To cut the end of the story short, I tried several ways to find an address, getting very worked up and stressed, but, with no luck, I ended up taking a deep breath, loading kid into buggy and once again following my nose. And I got there. Late. Very late. But there nonetheless. I was in stitches telling the mother what happened. She now knows the phrase “to completely blank” in English. Thus is my battle with year abroad. I have struggles. I battle loneliness, fight boredom, I get frustrated at my so far from perfect German and sometimes, nay often, I just want to go home; but I keep fighting, finding ways to keep busy. And when I look back on it, I realise it was fun, if not hysterical. I may have been lonely on the way at times, but who says you can’t be a lonely and happy?

Reflection on Term I Part II: The Highlights

As promised, my refusal to get weighed down with all the regrets with a list of five highlights of my first term.

1) My wonderful, wonderful Host Family

As the first people I met in Munich these people have to be number one on my list. They have not only given me a place to stay in a desert of affordable accommodation, but they have completely welcomed me into their family life; starting on my first day where I was invited to the husband’s surprise birthday party along with 30 other members of their friends and family. I. Was. Terrified. But I persevered going along on walks, joining in with games night, even meeting and staying with their extended family. It may not all sound very exciting but they have given me a home away from home, not just just a room in a house and in a big city where I know no one, I am grateful.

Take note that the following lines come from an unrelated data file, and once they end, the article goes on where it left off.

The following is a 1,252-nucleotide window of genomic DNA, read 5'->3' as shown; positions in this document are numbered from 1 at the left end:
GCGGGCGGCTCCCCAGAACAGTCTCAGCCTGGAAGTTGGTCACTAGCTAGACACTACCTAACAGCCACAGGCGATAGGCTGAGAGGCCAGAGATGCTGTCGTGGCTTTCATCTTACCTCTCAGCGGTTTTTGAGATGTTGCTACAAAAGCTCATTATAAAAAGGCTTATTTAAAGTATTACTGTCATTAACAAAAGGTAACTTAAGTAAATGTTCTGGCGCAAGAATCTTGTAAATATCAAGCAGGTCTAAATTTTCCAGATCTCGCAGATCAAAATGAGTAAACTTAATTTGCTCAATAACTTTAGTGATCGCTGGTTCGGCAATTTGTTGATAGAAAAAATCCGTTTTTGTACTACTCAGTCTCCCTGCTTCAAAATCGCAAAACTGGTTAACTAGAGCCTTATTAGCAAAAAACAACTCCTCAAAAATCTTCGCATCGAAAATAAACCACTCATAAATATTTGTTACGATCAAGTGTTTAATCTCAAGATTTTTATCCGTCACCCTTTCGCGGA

And that’s without mentioning the great effect that living with them has had on my German. Especially the little daughter. She’s the best tutor ever. For anyone wanting language practice I would seriously recommend babysitting a three-year-old. My pronunciation has improved from reading to her, I get to practice German without being self-conscious of making mistakes, and she just doesn’t seem to care that you sound funny. It was, however, a mildly depressing moment when I realised I have been learning German longer than she has and she’s still better than me.

2) School

While I’m still not convinced teaching is quite my thing, working in school has been fun, challenging, but fun. I am still terrible with the students names, yet I am getting to know them quite well; and I love walking through the school and hearing choruses of “Hello Mrs Morrison” (in a strong German accent), it makes me feel accepted and I genuinely look forward to going into school. There’s a first.

3) Venice